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LivingLaVineaLoca

In two weeks, the Minnesota Timberwolves will reevaluate Ricky Rubio’s ankle. He’ll be on crutches during that time and then we’ll see how the swelling and ligaments are progressing. Optimistically, I’d say the Wolves are looking at a four-week recovery overall for the significant/high ankle sprain, and six weeks may even be the more likely scenario. That’s simply a guess based on covering injuries like this and talking to a couple of people who are smarter about it than I am.

In the next 4-8 weeks, or however long Rubio is sidelined, Zach LaVine will likely be the starting point guard. Flip Saunders is wary about playing Mo Williams more than 25 minutes a game due to advanced age in the NBA and not wanting to wear him down. When the Wolves made the decision to keep Glenn Robinson III over J.J. Barea, they knew the risk of injury at the point guard could thrust them into a situation like this. And it’s a great chance at developing LaVine in a way they probably didn’t believe was a likely scenario. Saturday night against the Heat, we saw a lot of what the process should and likely will look like during Rubio’s down time.  Continue Reading…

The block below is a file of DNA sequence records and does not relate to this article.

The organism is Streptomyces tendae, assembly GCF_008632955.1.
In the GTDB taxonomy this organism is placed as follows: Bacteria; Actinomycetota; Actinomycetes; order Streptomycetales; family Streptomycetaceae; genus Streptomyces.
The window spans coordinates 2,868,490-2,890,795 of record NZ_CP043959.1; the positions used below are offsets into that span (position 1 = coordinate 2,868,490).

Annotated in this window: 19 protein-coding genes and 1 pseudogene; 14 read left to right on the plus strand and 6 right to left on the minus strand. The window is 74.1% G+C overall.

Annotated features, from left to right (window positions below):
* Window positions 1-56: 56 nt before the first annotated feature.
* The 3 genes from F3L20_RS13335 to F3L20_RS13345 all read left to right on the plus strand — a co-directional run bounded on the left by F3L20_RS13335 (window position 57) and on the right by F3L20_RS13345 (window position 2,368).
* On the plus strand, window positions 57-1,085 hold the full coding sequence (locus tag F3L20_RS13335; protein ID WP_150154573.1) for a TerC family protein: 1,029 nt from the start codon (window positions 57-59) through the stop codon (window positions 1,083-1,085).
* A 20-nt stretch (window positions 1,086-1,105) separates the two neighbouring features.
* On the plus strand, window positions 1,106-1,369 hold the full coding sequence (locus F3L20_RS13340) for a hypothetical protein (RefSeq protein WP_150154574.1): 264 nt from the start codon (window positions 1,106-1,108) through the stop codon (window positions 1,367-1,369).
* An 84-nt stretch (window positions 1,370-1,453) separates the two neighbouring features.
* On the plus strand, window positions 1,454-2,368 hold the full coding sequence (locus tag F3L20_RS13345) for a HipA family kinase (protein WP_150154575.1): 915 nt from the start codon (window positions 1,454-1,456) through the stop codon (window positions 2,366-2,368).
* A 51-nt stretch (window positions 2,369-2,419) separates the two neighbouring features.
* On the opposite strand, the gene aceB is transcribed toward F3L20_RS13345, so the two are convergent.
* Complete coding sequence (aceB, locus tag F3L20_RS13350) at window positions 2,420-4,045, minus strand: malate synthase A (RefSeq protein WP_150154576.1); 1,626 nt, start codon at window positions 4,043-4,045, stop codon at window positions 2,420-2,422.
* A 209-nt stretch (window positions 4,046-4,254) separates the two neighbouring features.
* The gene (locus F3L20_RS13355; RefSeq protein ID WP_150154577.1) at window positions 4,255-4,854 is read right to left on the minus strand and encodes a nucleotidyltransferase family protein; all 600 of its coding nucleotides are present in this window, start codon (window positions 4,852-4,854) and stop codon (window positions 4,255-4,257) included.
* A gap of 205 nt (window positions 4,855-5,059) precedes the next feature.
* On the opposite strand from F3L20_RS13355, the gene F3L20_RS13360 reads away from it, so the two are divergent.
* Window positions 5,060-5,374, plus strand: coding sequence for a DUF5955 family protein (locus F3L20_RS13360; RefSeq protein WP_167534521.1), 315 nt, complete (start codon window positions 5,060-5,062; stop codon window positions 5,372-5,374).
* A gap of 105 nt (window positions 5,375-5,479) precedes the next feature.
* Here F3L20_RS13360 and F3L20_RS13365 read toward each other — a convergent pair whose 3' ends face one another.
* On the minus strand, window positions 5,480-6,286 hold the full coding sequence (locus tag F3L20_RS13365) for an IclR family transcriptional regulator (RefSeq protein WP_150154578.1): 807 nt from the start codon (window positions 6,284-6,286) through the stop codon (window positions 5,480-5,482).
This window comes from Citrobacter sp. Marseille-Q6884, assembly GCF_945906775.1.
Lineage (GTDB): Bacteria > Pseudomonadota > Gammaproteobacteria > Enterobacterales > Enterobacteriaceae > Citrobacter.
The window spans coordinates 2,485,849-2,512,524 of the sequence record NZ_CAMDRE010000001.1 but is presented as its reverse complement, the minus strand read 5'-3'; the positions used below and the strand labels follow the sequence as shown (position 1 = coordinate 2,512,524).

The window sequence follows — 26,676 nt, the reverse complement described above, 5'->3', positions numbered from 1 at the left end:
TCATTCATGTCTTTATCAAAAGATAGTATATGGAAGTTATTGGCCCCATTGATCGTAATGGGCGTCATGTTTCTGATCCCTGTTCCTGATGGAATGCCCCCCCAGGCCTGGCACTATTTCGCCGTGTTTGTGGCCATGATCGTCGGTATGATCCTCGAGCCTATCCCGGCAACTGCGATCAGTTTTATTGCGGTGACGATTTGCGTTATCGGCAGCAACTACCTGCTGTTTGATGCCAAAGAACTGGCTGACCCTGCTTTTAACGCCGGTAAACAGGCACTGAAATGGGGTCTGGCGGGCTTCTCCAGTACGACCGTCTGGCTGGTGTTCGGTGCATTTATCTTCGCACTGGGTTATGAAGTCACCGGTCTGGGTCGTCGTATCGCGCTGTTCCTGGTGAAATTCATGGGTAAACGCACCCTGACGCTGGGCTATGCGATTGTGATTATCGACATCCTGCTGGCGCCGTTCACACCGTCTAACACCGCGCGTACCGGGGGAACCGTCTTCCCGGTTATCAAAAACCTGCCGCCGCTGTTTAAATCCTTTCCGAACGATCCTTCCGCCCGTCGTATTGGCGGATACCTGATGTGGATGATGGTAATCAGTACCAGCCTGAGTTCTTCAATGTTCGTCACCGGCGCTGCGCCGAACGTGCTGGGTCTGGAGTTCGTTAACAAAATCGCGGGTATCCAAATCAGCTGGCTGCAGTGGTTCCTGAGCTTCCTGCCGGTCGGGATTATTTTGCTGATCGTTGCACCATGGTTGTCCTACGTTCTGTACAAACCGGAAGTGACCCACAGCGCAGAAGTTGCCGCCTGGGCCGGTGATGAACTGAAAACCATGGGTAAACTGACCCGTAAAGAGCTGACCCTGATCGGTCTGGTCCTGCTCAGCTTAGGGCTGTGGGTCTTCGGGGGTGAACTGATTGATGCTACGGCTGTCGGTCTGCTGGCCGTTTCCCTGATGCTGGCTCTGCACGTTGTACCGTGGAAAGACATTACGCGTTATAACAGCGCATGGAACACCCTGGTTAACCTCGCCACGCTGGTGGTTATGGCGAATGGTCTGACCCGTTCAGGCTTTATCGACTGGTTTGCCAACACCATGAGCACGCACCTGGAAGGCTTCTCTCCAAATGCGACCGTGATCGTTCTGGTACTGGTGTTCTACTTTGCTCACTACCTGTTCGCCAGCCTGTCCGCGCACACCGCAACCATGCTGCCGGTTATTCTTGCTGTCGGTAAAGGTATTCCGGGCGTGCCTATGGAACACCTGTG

NBA: Minnesota Timberwolves at Brooklyn Nets

The Timberwolves jumped out to a hot start in last night’s game, which is not actually new. Last season, Minnesota boasted an offensive rating of 111.1 and a defensive rating of 101.1, good for a Bo Derek-approved net rating of 10.0. The problem, of course, was in the fourth quarter, where they only mustered a 98.1 offensive rating against a defensive rating of 107.8 — good for a net rating of -9.7, a swing of nearly twenty points. But we’ll get to the ending in short order. Continue Reading…

Nikola Pekovic

Yes, Deron Williams isn’t the player he was in Utah, but he still gets you 18 and 8 on most nights. No point guard sees a matchup against Brooklyn as a night off. He’s still a beast.

Yes, Brook Lopez has a lengthy injury history to his record, but a healthy Brook is still a dangerous Brook.

Yes, Joe Johnson doesn’t deserve to have the third biggest paycheck in the NBA, but he’s still giving the Nets very good (All-Star caliber?) production in the latter stages of his career.